FingerPrint shares any printers you have installed on your PC with iOS devices, and gives you access to their built-in functions.

FingerPrint is also available for the Mac, but handyPrint (which you might have come across under its previous name, AirPrint Activator) is potentially cheaper as it only requires a donation of whatever you consider it to be worth. It's an OS X application that enables printing via the Mac, which you can download from here. It's compatible with iOS 4.3 and later on the iPad and iPhone, and OS X 10.6 (Snow Leopard) and later on a 64-bit Mac

If you're using OS X 10.6 you'll first need to share your printer (this isn't necessary on OS X 10.7 and later). Open System Preferences and click Print & Scan. Select your printer and check the box beside Share this printer on the network.

Installing handyPrint adds a new pane to System Preferences, which is automatically opened at the end of the installation routine. Click the switch in the sidebar to turn it on and it will immediately share all of the available printers installed on your Mac, again acting as though it were an AirPrint device. In theory that should be all you need to do, but in our tests we found that it was also necessary to reboot our Mac.

Selecting the print option from an application on your iPad will then search your wireless network for a compatible AirPrint device, see the handyPrint driver and give you the option to print to your regular USB printer.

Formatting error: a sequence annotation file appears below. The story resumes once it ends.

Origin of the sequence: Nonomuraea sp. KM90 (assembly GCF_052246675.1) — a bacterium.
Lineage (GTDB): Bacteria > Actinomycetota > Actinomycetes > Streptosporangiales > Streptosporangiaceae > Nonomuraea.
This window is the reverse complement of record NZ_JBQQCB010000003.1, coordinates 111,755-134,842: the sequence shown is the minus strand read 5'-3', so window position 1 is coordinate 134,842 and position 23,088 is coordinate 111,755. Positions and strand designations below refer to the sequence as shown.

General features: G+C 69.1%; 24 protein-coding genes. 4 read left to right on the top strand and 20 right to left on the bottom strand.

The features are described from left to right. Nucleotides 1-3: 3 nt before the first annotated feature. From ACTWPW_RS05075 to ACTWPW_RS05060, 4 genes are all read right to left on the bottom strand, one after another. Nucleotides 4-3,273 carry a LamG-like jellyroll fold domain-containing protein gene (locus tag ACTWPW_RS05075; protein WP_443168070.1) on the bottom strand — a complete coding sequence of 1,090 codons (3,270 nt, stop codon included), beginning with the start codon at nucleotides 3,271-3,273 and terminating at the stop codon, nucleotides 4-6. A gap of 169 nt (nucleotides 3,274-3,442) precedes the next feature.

Print from iPhone handyPrint
handyPrint shares printers installed on Macs running OS X so that they are also available to iPad and iPhone users running iOS 4.3 and later.

Next page: How to use Google Cloud Print

Here we continue our comprehensive guide to printing from an iPad or iPhone

How to print from an iPhone or iPad: Using Google Cloud Print

None of the methods mentioned above will work if you’re away from your local network, as your iPad won’t be able to see your printer. However, Google Cloud Print lets you print to any network-connected printer anywhere in the world from a variety of applications on Windows, Mac, Android and iOS devices, which means you can print just as easily from home as you can from the bus on your morning commute.

It's well supported by leading manufacturers, who have produced Cloud Print-ready devices, in much the same way that many are pushing out AirPrint devices. You can find a list of compatible printers on Google's website.

If your printer isn't listed you needn't replace it right away, as you can set up what Google calls a 'classic' printer to work with the service.

You'll need to install the free Google Chrome browser on your PC or Mac if you're not already running it. Sign in to your Google Account by clicking the link on the Google homepage, then click the configuration button, which you'll find on the right of the address bar. Click Settings, followed by the Show advanced settings... link. Scroll down to Google Cloud Print and click Add printers.